MANILA - The "comfort woman" statue removed last month from Roxas Boulevard in Manila may no longer be erected back on its site, a local official said Wednesday.
“Sabi ng DPWH (Department of Public Works and Highways) baka hindi ho natin maibalik doon sa lugar na 'yun kasi maglalagay na ng 2 footbridges dito sa portion na 'yan ng Roxas Boulevard,” Manila City Administrator Erickson Jojo Alcovendaz told reporters.
(The DPWH said we may no longer be able to return it to the area because 2 footbridges will be built on that portion of Roxas Boulevard.)
The statue was removed to give way to a drainage improvement project, the DPWH earlier said, earning the ire of women's rights group Gabriela, which condemned the move as a "foul insult" on Filipino comfort women who were forced to work in wartime brothels during the Japanese occupation.
President Rodrigo Duterte had defended the structure's removal, saying it could be placed on private property so as not to insult Japan, which has provided funds to help comfort women.
Given Duterte's statement, Alcovendaz said: "Makikita mo parang 'di na siya puwede mailagay sa pampublikong lugar. Kung ibabalik ho 'yan, marahil sa privately owned land.”
(You can see that it seems it may no longer be allowed to be put back on public property. If it is erected again, it will probably be on privately owned land.)
The statue was damaged during the removal and is temporarily with its sculptor for repairs, he said.
The statue, he said, is a property of the city government of Manila since it was donated by the Tulay Foundation.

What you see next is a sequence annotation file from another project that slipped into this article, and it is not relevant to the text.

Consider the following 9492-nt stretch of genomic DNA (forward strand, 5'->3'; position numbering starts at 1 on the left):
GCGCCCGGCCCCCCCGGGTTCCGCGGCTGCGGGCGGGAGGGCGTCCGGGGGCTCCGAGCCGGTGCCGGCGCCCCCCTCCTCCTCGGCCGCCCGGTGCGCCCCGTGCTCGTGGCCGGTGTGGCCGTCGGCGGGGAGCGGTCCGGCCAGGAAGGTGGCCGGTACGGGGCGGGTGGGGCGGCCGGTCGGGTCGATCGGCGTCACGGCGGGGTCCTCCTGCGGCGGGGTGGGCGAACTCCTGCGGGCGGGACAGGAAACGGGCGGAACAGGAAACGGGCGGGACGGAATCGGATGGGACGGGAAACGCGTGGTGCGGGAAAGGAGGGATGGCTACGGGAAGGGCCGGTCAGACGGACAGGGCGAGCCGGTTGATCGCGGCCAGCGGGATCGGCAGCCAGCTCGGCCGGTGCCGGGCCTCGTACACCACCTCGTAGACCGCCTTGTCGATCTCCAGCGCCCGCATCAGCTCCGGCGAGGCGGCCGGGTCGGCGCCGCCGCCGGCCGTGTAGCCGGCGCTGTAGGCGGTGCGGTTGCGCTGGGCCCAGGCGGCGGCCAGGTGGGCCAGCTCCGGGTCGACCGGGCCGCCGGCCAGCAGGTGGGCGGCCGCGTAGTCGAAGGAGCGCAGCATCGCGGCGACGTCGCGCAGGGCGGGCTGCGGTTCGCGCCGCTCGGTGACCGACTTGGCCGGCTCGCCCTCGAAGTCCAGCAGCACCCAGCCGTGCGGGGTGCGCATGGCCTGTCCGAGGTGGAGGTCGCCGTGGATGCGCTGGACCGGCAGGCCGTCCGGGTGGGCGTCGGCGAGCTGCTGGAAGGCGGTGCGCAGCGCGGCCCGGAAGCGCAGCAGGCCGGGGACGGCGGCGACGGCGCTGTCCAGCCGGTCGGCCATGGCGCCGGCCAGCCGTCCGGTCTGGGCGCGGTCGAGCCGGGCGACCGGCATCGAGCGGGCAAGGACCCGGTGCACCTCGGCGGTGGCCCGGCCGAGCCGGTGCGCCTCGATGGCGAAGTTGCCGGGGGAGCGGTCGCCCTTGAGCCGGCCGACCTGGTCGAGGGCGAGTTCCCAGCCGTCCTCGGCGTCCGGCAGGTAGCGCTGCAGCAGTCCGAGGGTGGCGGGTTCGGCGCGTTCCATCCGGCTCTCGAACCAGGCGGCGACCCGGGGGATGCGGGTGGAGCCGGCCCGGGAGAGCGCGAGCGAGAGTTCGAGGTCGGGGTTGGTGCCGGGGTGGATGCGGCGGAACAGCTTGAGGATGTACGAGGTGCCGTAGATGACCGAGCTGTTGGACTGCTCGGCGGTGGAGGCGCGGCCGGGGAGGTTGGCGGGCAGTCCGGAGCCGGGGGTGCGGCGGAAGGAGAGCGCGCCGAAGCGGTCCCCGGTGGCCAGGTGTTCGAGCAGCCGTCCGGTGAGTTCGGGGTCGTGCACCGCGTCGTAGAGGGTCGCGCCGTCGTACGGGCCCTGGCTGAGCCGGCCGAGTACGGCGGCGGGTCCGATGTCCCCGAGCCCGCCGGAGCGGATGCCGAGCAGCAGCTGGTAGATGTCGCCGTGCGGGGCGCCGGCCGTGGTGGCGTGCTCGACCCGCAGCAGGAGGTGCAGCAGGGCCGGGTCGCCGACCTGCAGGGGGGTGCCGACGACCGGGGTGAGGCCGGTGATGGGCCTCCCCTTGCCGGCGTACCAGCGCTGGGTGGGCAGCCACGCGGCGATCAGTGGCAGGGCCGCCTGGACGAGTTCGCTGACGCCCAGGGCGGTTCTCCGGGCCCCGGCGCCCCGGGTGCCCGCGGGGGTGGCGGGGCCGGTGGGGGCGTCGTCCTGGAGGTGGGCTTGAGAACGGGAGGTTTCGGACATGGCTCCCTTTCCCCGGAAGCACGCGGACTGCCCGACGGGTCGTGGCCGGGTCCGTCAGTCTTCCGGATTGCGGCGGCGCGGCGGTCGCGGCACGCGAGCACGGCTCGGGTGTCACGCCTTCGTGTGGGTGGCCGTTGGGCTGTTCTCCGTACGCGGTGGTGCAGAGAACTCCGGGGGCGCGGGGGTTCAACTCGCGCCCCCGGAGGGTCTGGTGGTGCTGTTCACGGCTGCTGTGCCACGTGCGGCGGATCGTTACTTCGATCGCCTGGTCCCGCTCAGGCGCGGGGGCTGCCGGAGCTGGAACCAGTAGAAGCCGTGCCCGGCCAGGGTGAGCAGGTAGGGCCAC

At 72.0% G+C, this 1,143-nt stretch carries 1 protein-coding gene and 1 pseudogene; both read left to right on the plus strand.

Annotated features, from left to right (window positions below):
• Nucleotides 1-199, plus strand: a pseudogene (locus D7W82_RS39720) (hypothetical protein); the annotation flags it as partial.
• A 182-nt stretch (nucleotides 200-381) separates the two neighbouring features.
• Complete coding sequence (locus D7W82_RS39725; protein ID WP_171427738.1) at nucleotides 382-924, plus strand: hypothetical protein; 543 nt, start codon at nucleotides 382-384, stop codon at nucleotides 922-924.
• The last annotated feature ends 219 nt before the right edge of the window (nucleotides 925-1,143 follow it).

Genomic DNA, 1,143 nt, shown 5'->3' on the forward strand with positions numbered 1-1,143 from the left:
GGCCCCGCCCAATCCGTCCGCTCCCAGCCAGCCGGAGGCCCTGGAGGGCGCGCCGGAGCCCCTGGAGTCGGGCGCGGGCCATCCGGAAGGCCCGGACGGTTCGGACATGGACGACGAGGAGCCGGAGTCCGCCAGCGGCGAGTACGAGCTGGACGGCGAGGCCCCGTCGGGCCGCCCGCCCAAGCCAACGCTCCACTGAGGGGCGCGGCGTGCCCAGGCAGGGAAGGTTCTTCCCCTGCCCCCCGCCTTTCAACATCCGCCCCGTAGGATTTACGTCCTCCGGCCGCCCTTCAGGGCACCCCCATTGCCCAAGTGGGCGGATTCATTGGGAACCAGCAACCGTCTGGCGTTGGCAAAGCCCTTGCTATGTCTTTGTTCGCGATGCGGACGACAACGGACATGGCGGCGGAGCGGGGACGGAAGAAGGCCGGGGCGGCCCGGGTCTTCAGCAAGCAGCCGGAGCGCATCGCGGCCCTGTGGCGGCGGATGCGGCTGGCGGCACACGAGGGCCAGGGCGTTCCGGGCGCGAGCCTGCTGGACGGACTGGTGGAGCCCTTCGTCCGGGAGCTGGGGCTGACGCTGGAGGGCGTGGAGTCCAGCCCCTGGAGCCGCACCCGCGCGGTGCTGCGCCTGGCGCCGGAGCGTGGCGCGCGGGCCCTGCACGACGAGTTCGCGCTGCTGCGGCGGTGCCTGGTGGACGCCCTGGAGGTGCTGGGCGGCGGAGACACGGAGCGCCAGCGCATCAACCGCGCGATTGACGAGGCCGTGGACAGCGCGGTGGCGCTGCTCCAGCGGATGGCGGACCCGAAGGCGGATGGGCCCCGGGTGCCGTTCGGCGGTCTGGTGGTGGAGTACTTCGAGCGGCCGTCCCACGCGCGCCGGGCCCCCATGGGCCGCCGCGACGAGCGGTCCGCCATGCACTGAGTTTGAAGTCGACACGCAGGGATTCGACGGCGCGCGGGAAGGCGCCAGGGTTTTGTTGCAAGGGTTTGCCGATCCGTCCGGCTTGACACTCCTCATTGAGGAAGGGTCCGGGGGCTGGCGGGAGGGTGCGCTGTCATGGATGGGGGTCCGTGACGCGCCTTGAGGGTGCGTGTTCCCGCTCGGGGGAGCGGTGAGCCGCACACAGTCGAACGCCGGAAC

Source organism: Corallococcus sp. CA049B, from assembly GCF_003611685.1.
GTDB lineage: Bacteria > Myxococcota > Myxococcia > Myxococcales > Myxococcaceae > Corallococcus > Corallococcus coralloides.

Alcovendaz said the statue was not secretly removed.
"'Di po ito tinago sa tao... Tinanggal ng gabi para maiwasan ang pagsisikip ng daloy [ng] trapiko," he said.
(It was not kept secret from the public. It was removed during the night to avoid causing heavy traffic.)
The official said 3 other markers in the area were also affected by the drainage.
Tulay Foundation's Teresita Ang See appealed for the return of the statue.
She said she also wants formal government recognition of comfort women as part of national history by including a discussion on them in textbooks.
She also urged the government to seek a formal apology from Japan, mount an event recognizing the last living comfort women, and erect more public structures in their honor.
See appealed to the government to resist Japanese pressure to remove the statue.
“Sinasabi kasi economic pressure... Wala namang ibang bansa na nag-cave in,” she said.
(It was said that there's economic pressure. No other country has caved in.)
Japan is among the country's important trading partners.
“They (Japanese) have to ask that of us kasi ayaw nilang masiraan but it's up to us not to give in to the pressure and they will respect us more for that. In fact, napakalaking interference ito, internal affairs of the government,” she added.
(The Japanese have to ask us to remove the statue because they do not want to lose face, but it's up to us not to give in to the pressure and they will respect us more for that. In fact, this is such a grave act of interference in the internal affairs of the government.)
Gabriela party-list is expected to file a resolution on Thursday seeking a congressional probe into the removal of the statue, said Sharon Silva, incoming executive director of the group Lila Filipina.